Former Atlanta CIO now leading tech for the NFL

Workers prepare the field one day before Super Bowl LVI between the Los Angeles Rams and the Cincinatti Bengals at So-Fi Stadium in Inglewood, California on Feb. 12, 2022. (Valerie Macon / AFP / Getty Images)

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Former Atlanta Chief Information Officer Gary Brantley, who left city government in November 2020, is now leading technology operations for the National Football League.

The NFL earlier this month hired Brantley as its new CIO and senior vice president, a role in which he’ll oversee the league’s tech assets and digital operations. Since leaving Atlanta City Hall, Brantley had been CIO of Beazer Homes, a nationwide residential construction firm headquartered in Georgia.

Brantley announced his move on LinkedIn in early October, but declined a recent interview request.

City of Atlanta CIO Gary Brantley
Gary Brantley speaks Oct. 24, 2019, at CyberTalks in Washington, D.C. (Scoop News Group)

Brantley was hired as Atlanta’s CIO in September 2018, as the city was still digging out from the effects of a major ransomware incident. Then-Mayor Keisha Lance Bottoms tasked Brantley with overhauling the city’s IT governance, which he later said he did through a “back-to-basics” approach and accelerated migration of the city’s application portfolio to cloud platforms.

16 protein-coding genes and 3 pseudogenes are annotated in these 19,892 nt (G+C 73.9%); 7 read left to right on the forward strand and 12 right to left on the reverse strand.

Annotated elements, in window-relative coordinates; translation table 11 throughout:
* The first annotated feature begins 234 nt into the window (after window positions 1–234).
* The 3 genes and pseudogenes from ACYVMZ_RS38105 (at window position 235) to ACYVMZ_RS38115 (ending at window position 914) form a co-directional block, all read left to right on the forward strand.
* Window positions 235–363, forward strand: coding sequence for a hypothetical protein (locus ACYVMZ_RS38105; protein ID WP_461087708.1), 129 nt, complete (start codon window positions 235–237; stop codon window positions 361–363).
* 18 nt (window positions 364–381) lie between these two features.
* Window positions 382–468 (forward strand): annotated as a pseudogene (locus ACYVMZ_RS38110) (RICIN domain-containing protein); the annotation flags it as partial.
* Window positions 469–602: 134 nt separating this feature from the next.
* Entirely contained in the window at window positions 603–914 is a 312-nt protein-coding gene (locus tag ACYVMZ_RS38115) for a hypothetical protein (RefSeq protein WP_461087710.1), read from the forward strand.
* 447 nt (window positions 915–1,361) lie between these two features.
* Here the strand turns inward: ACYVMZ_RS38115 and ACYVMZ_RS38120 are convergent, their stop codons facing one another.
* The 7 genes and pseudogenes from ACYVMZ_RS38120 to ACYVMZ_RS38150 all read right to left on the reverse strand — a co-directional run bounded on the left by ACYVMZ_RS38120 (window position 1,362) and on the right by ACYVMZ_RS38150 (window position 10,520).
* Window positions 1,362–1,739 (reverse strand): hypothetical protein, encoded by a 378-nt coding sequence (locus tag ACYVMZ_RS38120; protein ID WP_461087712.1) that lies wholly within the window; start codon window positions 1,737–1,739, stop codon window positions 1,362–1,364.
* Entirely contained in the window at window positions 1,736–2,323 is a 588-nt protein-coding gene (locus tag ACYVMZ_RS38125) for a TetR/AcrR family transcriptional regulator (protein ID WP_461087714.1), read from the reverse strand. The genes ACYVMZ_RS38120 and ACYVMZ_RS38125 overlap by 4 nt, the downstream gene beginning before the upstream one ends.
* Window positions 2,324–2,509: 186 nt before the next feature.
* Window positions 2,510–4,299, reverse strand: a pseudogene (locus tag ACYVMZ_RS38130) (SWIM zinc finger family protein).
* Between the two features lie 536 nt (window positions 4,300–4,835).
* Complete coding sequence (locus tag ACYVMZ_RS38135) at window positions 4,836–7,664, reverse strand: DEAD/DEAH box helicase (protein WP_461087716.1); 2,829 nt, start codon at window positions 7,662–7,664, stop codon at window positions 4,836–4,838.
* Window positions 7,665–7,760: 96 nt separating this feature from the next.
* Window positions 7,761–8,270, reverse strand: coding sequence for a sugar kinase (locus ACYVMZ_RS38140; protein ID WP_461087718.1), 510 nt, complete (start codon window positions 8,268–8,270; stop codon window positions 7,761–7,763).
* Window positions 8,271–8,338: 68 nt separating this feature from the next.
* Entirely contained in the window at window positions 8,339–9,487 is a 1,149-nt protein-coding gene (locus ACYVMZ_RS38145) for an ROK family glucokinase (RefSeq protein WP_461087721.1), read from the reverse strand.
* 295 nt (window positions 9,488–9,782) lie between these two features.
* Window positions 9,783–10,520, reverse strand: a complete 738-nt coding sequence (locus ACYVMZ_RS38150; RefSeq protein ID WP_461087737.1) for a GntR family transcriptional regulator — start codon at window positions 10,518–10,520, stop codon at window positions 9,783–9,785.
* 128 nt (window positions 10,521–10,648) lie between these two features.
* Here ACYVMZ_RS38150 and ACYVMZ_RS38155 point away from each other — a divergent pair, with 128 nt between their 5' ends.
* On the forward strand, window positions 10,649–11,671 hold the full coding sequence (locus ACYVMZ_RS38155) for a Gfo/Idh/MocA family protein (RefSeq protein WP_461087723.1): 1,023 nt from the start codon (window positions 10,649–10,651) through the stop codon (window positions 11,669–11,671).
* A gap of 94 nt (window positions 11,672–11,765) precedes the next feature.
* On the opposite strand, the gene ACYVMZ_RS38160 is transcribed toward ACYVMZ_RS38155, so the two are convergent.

His tenure as city CIO also included working alongside his future NFL colleagues, when Atlanta hosted the 2019 Super Bowl. Preparations for the game involved close coordination between city officials, the State of Georgia, federal agencies and the league to both prepare the city’s infrastructure and protect it from cyber and physical threats. (The Super Bowl rates in the Department of Homeland Security’s highest tier of special events, requiring extensive interagency support.)

Brantley told StateScoop after that year’s Super Bowl that Atlanta’s hosting the game helped build the culture of collaboration between city agencies he aimed to foster.

The NFL’s technology assets are expansive, including back-office IT at the league’s headquarters, streaming media applications, radio-frequency ID transmitters placed around stadiums to track players’ performance and tablet computers and wireless communications used on the sidelines.

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Atlanta, Gary Brantley, National Football League, sports
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